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The goldenrod want to claim this entire area as their own… time to give some to friends!

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If you’ve already read Bringing Nature Home, let me invite you to also read, The Living Landscape: Designing for Beauty and Biodiversity in the Home Garden, co-authored by Dr. Tallamy and landscape designer and photographer, Rick Darke.

The Living Landscape: Designing for Beauty and Biodiversity in the Home Garden by [Darke, Rick, Tallamy, Douglas W.]

This translates the science into the practical planning of an ecologically balanced home landscape, and is richly illustrated and laced with wonderful stories.  It inspires one to go plant something and make one’s garden even more diverse.

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Our little Eastern Black Swallowtail caterpillar is growing fast, happily munching on the Daucus carota.

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Our garden is filled to overflowing, this Fabulous Friday.  It is filled with flowers and foliage, birds, squirrels, butterflies and scampering lizards.  Our garden is filled with tweets and twitters of the natural kind, the sounds of wind blowing through the trees and rain dripping on the pavement.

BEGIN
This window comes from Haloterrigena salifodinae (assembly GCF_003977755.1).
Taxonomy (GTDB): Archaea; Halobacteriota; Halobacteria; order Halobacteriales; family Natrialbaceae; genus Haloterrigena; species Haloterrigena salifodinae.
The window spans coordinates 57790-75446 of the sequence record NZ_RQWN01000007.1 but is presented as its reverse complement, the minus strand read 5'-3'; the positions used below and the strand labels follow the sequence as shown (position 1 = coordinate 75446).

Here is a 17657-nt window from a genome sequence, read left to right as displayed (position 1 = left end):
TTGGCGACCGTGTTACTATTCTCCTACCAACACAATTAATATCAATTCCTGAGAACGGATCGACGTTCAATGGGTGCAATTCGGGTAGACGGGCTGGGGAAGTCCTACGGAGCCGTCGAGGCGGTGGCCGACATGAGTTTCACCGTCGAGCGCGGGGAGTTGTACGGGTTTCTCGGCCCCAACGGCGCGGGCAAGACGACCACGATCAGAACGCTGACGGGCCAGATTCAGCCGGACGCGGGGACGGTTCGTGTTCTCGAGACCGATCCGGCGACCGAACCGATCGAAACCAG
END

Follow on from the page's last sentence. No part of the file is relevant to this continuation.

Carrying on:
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fennel

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Our world is wet this week, as storm after storm trains up the East Coast.  I’m grateful for the rain even as I’m swatting at the mosquitoes biting any exposed bit of skin, while I focus my camera on the butterflies.

I hope that your summer is unfolding rich in happiness and beautiful experiences.  I hope you are getting enough rain, but not too much; that your garden is doing well and that you are, too.

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Fabulous Friday: 

Happiness is Contagious; Let’s Infect One Another!

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Woodland Gnome 2018

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Sunday Dinner: Uncertainty

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“Embrace relational uncertainty. It’s called romance.
Embrace spiritual uncertainty. It’s called mystery.
Embrace occupational uncertainty. It’s called destiny.
Embrace emotional uncertainty. It’s called joy.
Embrace intellectual uncertainty. It’s called revelation.”
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Mark Batterson